Veteran games journalist Kyle Orland recently expressed doubts on his ability to transition into a new full-time journalism job if he were laid off from his current role as Senior Gaming Editor at Ars Technica, a position he’s held for over a decade. Copyeditor Carli Velocci has experience at many high profile video game publications, but she’s been searching for fulltime, permanent work for over a year. If writers of Orland and Velocci’s ilk and experience can’t make it, what hope does anyone have? And what does that mean for the future of games media? If it can’t maintain a healthy, independent press that’s able to pursue stories without worrying about corporate profitability, and instead becomes even more reliant on the messaging crafted by increasingly tight-fisted gaming PR departments, games media will become little more than a glorified press release platform.
Video games have never been better, but video game journalism is dying, and the people who are most passionate about making video games, and covering video games in the media, are burning out. This grim juxtaposition exposes the uncomfortable cost of 2023’s banner year of video games: It’s unsustainable, no matter how good the games are.
Layoffs are a failure of leadership. Full stop. CEOs should, at the very least, be required to take pay cuts equal to the percentage of employees laid off. Layoffs by profitable companies should be illegal. There needs to be accountability for leadership failing to put people before profits. Instead they just fail upwards, every time, until they land multi-million dollar buyouts and juicy retirements. That layoffs keep happening with little-to-no repercussions for the people in charge leads to a few potential conclusions: a) intentional malpractice and greed in the name of shareholder profits, as suggested by Godwin in his tweet above, b) it results from complete lack of accountability for leadership making bad business decisions, c) it’s an industry with capitalist goals at the top, but artistic needs on the ground level, or, realistically, d) all of the above.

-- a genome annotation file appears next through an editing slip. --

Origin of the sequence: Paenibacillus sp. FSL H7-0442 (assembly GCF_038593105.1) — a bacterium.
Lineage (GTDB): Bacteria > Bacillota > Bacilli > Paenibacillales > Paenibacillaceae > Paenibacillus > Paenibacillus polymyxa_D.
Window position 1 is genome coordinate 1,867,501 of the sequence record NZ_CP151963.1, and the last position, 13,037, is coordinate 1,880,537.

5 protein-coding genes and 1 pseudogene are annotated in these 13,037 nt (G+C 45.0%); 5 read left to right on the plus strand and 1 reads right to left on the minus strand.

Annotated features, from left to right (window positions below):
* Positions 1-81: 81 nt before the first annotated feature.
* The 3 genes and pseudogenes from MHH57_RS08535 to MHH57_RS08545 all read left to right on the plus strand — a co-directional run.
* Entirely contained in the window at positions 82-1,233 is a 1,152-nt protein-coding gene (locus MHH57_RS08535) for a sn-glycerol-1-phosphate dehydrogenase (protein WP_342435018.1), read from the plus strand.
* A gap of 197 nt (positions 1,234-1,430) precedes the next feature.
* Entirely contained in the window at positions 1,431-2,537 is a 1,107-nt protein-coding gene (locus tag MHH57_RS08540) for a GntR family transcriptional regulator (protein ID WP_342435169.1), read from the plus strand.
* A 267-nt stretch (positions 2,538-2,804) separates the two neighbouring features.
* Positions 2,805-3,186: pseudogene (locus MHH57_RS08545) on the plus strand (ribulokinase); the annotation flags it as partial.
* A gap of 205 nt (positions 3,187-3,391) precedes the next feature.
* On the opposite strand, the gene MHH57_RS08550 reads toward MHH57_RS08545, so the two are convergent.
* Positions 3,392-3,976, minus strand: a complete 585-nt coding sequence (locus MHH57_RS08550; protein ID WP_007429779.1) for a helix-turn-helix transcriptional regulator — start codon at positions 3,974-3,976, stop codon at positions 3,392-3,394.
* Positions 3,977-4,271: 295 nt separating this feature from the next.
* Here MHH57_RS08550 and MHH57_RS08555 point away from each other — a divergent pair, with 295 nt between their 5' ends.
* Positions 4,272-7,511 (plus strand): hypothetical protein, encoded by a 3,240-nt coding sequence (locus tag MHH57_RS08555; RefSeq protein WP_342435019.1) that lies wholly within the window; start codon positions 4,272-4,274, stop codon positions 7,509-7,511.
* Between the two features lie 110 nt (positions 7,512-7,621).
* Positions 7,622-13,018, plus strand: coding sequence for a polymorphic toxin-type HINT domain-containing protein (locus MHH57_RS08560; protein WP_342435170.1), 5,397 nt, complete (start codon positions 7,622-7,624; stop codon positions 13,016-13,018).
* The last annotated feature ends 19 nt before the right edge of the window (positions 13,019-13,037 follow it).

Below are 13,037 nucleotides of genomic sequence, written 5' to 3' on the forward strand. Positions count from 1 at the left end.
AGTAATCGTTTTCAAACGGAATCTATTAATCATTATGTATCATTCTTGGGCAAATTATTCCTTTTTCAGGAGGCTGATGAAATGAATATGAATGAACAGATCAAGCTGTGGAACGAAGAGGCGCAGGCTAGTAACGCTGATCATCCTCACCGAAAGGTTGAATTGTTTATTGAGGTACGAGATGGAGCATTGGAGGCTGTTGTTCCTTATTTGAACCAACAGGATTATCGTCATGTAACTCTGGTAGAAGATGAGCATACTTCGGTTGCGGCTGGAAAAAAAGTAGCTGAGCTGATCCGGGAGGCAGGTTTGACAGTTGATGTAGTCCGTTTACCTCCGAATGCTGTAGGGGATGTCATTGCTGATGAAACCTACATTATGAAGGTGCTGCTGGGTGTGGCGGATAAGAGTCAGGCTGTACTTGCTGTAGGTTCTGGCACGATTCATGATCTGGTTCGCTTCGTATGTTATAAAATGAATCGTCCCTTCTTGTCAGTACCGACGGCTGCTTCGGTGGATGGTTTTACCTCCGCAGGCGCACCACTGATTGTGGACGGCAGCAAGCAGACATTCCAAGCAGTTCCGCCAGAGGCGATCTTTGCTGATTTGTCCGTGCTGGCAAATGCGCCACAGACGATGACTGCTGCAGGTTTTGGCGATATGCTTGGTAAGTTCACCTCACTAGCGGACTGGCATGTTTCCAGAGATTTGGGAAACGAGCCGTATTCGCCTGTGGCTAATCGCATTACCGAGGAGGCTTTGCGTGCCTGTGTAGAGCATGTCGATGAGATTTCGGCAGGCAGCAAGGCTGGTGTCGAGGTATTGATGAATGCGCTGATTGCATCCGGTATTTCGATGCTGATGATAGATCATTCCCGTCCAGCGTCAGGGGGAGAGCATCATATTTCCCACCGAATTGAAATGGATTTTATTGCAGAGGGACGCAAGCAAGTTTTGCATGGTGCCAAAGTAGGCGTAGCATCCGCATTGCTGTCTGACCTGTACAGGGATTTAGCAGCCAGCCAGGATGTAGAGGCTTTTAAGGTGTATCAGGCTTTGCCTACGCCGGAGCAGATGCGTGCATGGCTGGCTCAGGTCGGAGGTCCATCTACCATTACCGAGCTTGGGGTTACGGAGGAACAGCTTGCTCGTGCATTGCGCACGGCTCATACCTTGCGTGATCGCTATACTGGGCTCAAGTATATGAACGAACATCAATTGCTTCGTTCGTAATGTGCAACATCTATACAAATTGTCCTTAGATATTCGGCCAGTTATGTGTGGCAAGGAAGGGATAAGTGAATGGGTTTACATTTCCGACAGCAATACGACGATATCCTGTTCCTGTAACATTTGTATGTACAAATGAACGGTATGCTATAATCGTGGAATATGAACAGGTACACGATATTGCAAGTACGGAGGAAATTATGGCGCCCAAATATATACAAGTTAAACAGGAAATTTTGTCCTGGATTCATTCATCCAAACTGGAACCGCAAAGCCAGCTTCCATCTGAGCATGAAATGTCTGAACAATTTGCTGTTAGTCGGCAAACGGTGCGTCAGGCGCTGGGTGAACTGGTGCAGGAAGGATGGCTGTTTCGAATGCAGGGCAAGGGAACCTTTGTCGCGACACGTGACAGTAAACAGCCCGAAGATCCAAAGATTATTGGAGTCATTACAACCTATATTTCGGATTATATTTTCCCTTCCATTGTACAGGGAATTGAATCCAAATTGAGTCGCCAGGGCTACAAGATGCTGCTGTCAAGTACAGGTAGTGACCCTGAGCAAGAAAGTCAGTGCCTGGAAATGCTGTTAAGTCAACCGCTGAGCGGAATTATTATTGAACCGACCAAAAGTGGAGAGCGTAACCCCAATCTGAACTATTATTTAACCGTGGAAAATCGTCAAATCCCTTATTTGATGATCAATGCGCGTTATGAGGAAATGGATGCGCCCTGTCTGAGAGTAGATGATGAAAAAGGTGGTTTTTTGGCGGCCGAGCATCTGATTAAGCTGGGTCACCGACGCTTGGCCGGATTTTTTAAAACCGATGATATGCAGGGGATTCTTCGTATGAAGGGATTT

The findings of two decades of profitability studies are equivocal: The majority of firms that conduct layoffs do not see improved profitability, whether measured by return on assets, return on equity, or return on sales. Layoffs are especially hard on the performance of companies with a high reliance on R&D, low capital intensity, and high growth. Market response to layoffs was also less positive than might be expected, with three-day share prices of firms conducting layoffs generally neutral. Higher valuations were given for layoffs perceived as helping firms in financial distress return to profitability as well as those that were strategic and forward-looking. Layoffs undertaken only for the purpose of reducing costs tended to lead to drops in share price.
With that in mind, it cannot be ignored that these binge layoffs are happening at a time when the games industry is rapidly opening up to unionization. In January, 2023, Polygon’s Nicole Carpenter joined NPR’s Juana Summers to discuss the rise of unionization in the games industry, and the larger impact it was having in the tech sector.
“A lot of workers that I've spoke to have pointed to the wider union wave as inspiration,” explained Carpenter. “Workers across the United States deserve a union to be able to have a say in their workplace and how they're treated there. And that's no different with video game workers than it is anywhere else.”
Unionization spooks corporations and shareholders, it empowers employees, and shifts the balance of negotiation and profitability away from the suits toward the people who actually do the work. Layoffs like we’ve seen in the games industry are specifically and intentionally designed as a haymaker to keep remaining employees in line, balanced on a knife’s edge as they kill themselves to create and write about video games. When you’re always a day away from being laid off, the risks of joining unionization efforts can feel insurmountable.
There’s a glimmer of hope, however. Baldur’s Gate III, Super Mario Bros. Wonder, and Tears of the Kingdom are some of the highest rated games of the year, and are all likely to end up on multiple Games of the Year lists. They were also, unlike, many big budget AAA games, made by development teams given free reign to experiment and work on the game without a hard deadline.
Conversely, Final Fantasy VII Rebirth director, Naoki Hamaguchi, spoke with Bloomberg’s Jason Schreier about how his team was able to produce such an impressive and large game in just a few years. “In an era when many video games take six years or longer to make, many players have wondered how the developers at Square Enix were able to finish Final Fantasy VII Rebirth in less than four years,” Schreier wrote.